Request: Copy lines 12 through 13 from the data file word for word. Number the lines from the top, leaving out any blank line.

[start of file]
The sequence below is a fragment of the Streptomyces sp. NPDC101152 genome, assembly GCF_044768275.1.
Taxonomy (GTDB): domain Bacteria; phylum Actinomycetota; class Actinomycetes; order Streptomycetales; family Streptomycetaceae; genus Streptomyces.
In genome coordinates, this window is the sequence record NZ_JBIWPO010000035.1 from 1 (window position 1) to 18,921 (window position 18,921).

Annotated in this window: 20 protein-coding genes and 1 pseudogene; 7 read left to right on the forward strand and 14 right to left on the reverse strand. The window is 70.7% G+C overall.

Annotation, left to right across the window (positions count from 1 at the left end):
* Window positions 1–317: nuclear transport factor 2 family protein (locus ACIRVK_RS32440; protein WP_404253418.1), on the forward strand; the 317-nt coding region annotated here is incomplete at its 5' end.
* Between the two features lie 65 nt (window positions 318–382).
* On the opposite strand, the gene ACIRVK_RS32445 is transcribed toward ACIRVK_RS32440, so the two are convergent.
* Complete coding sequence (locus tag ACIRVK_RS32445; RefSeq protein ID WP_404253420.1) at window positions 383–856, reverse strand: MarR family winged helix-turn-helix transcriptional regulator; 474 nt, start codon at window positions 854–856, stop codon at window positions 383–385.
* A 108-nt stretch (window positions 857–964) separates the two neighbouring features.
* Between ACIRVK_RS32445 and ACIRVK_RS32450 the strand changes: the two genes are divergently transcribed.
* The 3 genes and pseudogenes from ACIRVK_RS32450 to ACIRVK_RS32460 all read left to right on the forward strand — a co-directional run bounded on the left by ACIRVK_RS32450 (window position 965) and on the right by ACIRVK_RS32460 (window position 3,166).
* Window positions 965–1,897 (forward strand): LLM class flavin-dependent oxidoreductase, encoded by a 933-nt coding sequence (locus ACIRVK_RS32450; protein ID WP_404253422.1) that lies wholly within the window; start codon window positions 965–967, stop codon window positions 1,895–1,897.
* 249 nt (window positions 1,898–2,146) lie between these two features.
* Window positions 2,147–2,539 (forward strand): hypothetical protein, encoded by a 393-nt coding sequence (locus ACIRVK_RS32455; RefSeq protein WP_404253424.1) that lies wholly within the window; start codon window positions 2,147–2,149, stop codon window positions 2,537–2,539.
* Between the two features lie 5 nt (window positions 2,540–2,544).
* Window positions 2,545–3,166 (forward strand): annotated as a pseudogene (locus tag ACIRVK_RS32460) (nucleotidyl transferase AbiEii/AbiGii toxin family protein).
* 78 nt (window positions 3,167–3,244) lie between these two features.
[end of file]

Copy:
* The 3 genes and pseudogenes from ACIRVK_RS32450 to ACIRVK_RS32460 all read left to right on the forward strand — a co-directional run bounded on the left by ACIRVK_RS32450 (window position 965) and on the right by ACIRVK_RS32460 (window position 3,166).
* Window positions 965–1,897 (forward strand): LLM class flavin-dependent oxidoreductase, encoded by a 933-nt coding sequence (locus ACIRVK_RS32450; protein ID WP_404253422.1) that lies wholly within the window; start codon window positions 965–967, stop codon window positions 1,895–1,897.